Pebblehead Breaks New Ground

The latest issue of the weekly magazine Doings Of Pebblehead – The Weekly Magazine Devoted To The Doings Of The Paperback Potboilerist Pebblehead contains a fascinating interview with the paperback potboilerist Pebblehead. In it, he announces a brand new work in progress, which he is currently bashing out on his typewriter in his so-called chalet o’ prose, pipe clenched between his jaws.

“As you know,” he says, “I have written a tremendous number of police procedurals, many of them featuring maverick detective Detective Captain Cargpan. The other day, I was about to embark on another one when the thought occurred to me that perhaps it was time I wrote a different type of procedural. After all, why should the police be the only public servants whose procedures are examined in forensic and, let us not forget, thrilling detail by fiction writers? God knows how many paperbacks and television shows have been devoted to following police procedures. Well, I decided to break with convention and write a paperback potboiling blockbuster which, while decisively procedural, focusses on different procedures. As yet untitled, it will be a lollipop lady procedural, the first, I hope, of many.”

Outside of Britain and Australia, readers may not know what a lollipop lady is. Helpfully, then, the editors of Doings Of Pebblehead – The Weekly Magazine Devoted To The Doings Of The Paperback Potboilerist Pebblehead provide a footnote explaining that a lollipop lady is a lady armed with a circular placard, resembling a gigantic lollipop, who strides into the road and causes traffic to halt so that gaggles of tinies on their way to their schools self esteem ‘n’ diversity awareness hubs can cross the road without being squashed to death under the wheels of cars, vans, trucks, lorries, buses, coaches, and huge sinister smoke-belching tankers such as the one featured in Steven Spielberg’s second film, Duel (1971), starring Dennis Weaver.

The magazine also includes a picture of a lollipop lady, similar to the one below, so the more dimwitted among the readers can grasp what Pebblehead is talking about.

“It seems to me,” continues Pebblehead in this fascinating interview, “That there is a great deal of thrilling fictional potential in a lollipop lady procedural following the procedures of a lollipop lady. She is a lone figure, striding out into the menace of the open road, into the path of cars, vans, trucks, lorries, buses, coaches, and huge sinister smoke-belching tankers such as the one featured in Steven Spielberg’s second film, Duel (1971), starring Dennis Weaver, and causing them to put on their brakes and slow to a halt through the sheer force of her personality, not forgetting her circular placard resembling a giant lollipop, so that tinies, who without her would almost certainly be squashed to death under the wheels of the speeding cars, vans, trucks, lorries, buses, coaches, and huge sinister smoke-belching tankers such as the one featured in Steven Spielberg’s second film, Duel (1971), starring Dennis Weaver, can safely reach their schools self esteem ‘n’ diversity awareness hubs. At the moment I am tussling with the name to give my heroine. I think I might call her Mrs Cargpan. Then readers will have the added frisson of wondering if she is the wife of the hero of many of my police procedurals, maverick detective Detective Captain Cargpan.”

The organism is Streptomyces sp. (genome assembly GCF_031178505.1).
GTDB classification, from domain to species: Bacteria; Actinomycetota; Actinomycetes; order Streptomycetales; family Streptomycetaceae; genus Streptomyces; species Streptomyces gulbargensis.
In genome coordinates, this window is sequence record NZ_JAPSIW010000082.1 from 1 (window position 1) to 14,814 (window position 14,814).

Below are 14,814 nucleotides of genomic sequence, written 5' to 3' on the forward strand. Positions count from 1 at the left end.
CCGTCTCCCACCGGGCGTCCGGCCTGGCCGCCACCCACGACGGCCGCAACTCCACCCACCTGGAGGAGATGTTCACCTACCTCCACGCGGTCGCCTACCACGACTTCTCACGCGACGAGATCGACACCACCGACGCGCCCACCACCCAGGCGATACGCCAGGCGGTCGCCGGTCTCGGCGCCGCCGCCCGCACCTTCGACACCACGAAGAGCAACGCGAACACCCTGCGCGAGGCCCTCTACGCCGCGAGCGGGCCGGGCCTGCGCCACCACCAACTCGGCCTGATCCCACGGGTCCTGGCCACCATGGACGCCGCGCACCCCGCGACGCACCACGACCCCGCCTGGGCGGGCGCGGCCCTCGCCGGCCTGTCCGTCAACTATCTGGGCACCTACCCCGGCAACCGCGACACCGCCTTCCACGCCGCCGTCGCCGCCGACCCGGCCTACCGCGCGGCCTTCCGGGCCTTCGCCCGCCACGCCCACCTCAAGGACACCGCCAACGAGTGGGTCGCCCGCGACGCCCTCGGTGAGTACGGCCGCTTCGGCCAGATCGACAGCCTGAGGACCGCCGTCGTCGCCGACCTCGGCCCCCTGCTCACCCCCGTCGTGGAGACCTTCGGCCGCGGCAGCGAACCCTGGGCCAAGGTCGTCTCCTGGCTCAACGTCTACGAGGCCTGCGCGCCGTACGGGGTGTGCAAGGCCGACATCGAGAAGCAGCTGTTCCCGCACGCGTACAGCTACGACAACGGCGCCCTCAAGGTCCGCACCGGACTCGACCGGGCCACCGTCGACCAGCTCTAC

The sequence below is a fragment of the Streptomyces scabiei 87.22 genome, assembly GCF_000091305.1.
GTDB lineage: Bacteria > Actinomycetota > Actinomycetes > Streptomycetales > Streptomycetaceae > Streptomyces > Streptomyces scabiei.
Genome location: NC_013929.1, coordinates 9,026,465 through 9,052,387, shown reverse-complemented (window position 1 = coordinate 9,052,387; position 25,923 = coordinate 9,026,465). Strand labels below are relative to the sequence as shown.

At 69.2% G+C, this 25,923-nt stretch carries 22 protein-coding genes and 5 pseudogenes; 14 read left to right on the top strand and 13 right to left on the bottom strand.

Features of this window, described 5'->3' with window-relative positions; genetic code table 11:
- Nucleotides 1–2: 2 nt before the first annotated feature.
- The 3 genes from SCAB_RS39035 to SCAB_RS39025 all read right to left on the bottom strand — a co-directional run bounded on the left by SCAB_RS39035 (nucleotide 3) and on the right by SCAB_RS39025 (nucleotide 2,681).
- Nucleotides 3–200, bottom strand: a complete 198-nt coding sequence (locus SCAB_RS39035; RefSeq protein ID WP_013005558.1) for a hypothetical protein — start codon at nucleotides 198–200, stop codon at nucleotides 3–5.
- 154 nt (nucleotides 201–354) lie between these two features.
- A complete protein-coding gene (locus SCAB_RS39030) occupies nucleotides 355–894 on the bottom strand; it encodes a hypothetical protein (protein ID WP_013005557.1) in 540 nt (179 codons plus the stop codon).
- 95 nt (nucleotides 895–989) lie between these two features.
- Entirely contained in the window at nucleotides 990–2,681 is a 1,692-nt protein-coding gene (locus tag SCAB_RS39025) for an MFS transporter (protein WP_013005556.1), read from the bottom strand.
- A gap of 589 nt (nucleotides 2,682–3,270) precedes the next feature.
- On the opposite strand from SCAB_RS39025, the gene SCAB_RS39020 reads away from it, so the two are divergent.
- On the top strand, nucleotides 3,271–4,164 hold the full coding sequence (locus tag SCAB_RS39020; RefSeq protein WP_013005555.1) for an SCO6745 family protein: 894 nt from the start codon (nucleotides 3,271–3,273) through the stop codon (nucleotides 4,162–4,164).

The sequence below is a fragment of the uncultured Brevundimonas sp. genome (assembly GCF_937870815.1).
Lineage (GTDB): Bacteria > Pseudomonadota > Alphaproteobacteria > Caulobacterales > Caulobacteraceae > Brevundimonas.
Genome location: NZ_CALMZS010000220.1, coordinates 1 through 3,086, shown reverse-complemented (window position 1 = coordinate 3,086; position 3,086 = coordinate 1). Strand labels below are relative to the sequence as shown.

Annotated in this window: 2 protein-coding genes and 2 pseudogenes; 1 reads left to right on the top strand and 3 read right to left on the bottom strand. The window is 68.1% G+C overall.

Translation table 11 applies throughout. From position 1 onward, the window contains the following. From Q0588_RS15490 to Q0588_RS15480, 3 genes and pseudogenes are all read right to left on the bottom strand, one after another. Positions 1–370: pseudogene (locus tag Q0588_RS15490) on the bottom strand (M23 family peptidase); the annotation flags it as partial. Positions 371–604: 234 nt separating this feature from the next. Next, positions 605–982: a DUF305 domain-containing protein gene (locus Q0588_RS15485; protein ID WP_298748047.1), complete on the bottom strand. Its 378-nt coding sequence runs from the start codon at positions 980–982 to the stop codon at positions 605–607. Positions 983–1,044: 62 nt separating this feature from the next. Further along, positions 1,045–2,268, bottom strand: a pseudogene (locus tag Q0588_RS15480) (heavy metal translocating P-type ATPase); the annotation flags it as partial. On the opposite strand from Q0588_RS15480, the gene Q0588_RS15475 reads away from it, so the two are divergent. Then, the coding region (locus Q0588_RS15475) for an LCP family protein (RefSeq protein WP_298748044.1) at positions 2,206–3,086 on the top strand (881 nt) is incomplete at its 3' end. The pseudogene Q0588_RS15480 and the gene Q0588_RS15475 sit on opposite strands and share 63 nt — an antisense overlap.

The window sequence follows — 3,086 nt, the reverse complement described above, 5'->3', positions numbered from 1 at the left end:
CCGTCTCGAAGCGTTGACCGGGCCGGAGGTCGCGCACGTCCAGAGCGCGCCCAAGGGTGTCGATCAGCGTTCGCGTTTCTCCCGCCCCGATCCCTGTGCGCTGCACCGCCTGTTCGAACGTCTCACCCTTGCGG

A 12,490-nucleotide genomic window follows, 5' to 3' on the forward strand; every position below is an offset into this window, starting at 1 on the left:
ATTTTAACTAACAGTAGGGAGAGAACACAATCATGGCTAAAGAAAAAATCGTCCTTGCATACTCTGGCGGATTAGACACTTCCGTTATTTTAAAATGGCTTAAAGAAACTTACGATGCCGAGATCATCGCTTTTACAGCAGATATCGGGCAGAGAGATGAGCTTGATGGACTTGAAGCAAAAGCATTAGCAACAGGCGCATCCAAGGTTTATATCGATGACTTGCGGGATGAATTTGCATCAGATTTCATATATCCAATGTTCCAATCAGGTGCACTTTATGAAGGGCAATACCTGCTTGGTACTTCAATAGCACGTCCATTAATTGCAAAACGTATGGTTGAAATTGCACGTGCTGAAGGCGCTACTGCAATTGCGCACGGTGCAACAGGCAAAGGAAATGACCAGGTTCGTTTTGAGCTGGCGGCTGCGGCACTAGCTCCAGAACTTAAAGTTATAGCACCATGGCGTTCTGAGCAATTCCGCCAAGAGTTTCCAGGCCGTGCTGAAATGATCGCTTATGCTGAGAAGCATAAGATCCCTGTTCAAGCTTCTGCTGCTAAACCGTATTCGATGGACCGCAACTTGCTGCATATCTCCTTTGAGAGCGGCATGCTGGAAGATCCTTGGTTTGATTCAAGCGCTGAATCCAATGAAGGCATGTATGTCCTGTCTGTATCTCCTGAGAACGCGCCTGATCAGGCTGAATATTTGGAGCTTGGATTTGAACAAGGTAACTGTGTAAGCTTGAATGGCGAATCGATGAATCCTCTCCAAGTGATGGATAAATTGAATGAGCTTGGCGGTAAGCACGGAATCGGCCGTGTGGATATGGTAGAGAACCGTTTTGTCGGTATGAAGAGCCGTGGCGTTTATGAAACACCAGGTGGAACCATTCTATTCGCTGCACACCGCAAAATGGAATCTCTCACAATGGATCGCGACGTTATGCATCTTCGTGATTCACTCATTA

So saying, the indefatigable paperback potboilerist clenched his pipe between his jaws and dismissed the callow cub reporter from Doings Of Pebblehead – The Weekly Magazine Devoted To The Doings Of The Paperback Potboilerist Pebblehead with a lordly wave of his surprisingly dainty hand.

2 thoughts on “Pebblehead Breaks New Ground

  1. We had a great lollipop lady at my primary school – she had undergone an operation that involved making a hole in her throat (a “tracheoesophageal puncture”), which she had to cover with her hand in order to speak.

    The brave old lady is now recalled with a lot more sympathy – at the time we tinies contemplated her with a mixture of great horror and interest, with the older kids reveling in making up stories about her condition.

  2. That was of course in the days before self esteem ‘n’ diversity awareness hubs. My parents recently unearthed a photo of a day that I dimly remember, where we all made bird boxes. The photo shows a class of beaming children holding up their creations, with a row of tables in the foreground covered in knives, saws, chisels and tubs of creosote.

    Rural Wales in the mid-1980s, which I remember fondly when watching “The Wicker Man”.

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